Pulitzer was the home-tutored son of a prosperous Hungarian family that lost its fortune. He came to the United States in 1864 at age 17, recruited by a Massachusetts Civil War regiment. Penniless after the war ended, he went to St. Louis, a center for German immigrants, whose language he spoke fluently.
He worked as a waiter, a railroad clerk, a lawyer and a reporter for a local German newspaper, part of which he eventually purchased. In 1879, he acquired two English-language papers and merged them into The St. Louis Post-Dispatch.
In 1883, he moved to New York, where he bought The New York World and began a fierce competition with other New York papers, mainly the Sun and, later, William Randolph Hearst’s New York Journal. The New York World was pro-labor, pro-immigration and, remarkably, both serious and sensationalist. It achieved a huge circulation.
Sarnoff was just 9 years old when he arrived from Russia in 1901. He earned money selling Yiddish newspapers on the street and singing at a synagogue, and then worked as an office clerk, a messenger and, like Carnegie, a telegraph operator. From there he became part of the fledgling radio firm RCA and rose rapidly within its ranks.
Sarnoff was among the first to see radio’s potential as “point-to-mass” entertainment, i.e., broadcasting. He devoted a huge percentage of profits to research and development, and won an epic battle with CBS over industry standards for color TV. For decades, RCA and electronics were practically synonymous.
As these men show, one of the key traits of immigrant innovators is geographic mobility, both from the home country and within the United States. Consider the striking roster of 20th-century immigrants who led the development of fields like movies and information technology: the Hollywood studios MGM, Warner Brothers, United Artists, Paramount and Universal; the Silicon Valley companies Intel, eBay, Google, Yahoo and Sun Microsystems.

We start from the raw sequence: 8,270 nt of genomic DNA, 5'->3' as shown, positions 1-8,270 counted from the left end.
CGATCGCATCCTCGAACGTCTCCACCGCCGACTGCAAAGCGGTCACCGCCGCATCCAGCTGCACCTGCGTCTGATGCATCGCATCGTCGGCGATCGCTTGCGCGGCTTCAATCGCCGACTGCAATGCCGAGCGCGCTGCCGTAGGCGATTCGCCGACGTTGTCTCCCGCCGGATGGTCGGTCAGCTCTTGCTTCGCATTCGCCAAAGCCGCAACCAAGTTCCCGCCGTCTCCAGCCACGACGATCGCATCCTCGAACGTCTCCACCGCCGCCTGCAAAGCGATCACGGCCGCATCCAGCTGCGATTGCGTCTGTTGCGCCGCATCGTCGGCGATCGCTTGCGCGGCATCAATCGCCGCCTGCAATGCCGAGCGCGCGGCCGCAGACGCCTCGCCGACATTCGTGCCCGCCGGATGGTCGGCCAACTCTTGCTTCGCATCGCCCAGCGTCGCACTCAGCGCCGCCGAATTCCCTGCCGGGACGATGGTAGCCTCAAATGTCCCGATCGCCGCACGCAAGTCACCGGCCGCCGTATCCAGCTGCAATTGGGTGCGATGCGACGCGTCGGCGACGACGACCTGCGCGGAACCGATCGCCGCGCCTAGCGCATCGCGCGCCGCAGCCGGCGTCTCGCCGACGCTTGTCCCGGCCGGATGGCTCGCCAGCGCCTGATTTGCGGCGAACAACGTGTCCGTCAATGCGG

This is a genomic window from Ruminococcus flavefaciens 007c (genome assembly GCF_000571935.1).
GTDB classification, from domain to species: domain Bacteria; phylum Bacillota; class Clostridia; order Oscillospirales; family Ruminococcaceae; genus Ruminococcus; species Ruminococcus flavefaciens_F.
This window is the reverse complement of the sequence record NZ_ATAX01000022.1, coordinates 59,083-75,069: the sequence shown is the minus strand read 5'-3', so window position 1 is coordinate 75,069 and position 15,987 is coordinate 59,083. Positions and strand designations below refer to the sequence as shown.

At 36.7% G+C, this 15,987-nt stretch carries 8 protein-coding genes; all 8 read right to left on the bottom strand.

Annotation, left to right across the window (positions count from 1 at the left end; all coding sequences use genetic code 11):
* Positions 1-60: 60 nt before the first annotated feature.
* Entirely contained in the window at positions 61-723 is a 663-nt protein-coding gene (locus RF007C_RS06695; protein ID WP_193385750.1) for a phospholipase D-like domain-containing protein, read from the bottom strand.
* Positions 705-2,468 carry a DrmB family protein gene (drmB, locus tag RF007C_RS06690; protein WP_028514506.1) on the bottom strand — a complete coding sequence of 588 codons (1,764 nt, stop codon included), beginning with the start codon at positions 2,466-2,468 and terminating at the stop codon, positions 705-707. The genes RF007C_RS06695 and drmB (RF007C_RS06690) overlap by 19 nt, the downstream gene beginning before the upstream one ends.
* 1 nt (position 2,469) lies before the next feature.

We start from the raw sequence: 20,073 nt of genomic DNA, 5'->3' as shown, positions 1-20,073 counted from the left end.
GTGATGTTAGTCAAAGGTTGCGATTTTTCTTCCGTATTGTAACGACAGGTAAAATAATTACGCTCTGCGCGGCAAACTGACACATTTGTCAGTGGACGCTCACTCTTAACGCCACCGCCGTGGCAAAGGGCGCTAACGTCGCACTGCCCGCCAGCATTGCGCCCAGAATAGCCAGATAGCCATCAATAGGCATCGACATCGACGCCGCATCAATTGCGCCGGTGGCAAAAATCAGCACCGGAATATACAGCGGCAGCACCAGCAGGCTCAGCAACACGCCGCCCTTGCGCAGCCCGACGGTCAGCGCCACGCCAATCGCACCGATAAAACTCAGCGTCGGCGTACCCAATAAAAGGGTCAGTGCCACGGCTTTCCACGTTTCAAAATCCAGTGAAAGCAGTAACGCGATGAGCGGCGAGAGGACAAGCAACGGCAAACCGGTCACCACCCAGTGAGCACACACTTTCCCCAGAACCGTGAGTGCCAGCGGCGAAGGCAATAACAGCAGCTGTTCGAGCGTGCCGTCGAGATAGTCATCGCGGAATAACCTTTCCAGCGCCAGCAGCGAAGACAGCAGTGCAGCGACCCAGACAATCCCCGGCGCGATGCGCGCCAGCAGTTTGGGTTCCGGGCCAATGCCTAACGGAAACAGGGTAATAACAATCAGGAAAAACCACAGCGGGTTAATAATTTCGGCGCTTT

The economist Joseph Schumpeter — yet another immigrant, and the most perceptive early analyst of innovation — considered it to be the fundamental component of entrepreneurship: “The typical entrepreneur is more self-centered than other types, because he relies less than they do on tradition and connection” and because his efforts consist “precisely in breaking up old, and creating new, tradition.” For that reason, innovators always encounter resistance from people whose economic and social interests are threatened by new products and methods.
Compared with the native-born, who have extended families and lifelong social and commercial relationships, immigrants without such ties — without businesses to inherit or family property to protect — are in some ways better prepared to play the innovator’s role. A hundred academic monographs could not prove that immigrants are more innovative than native-born Americans, because each spurs the other on. Innovations by the blended population were, and still are, integral to the economic growth of the United States.
But our overly complex immigration law hampers even the most obvious innovators’ efforts to become citizens. It endangers our tradition of entrepreneurship, and it must be repaired — soon.
Thomas K. McCraw is a professor emeritus at Harvard Business School and the author, most recently, of “The Founders and Finance: How Hamilton, Gallatin, and Other Immigrants Forged a New Economy.”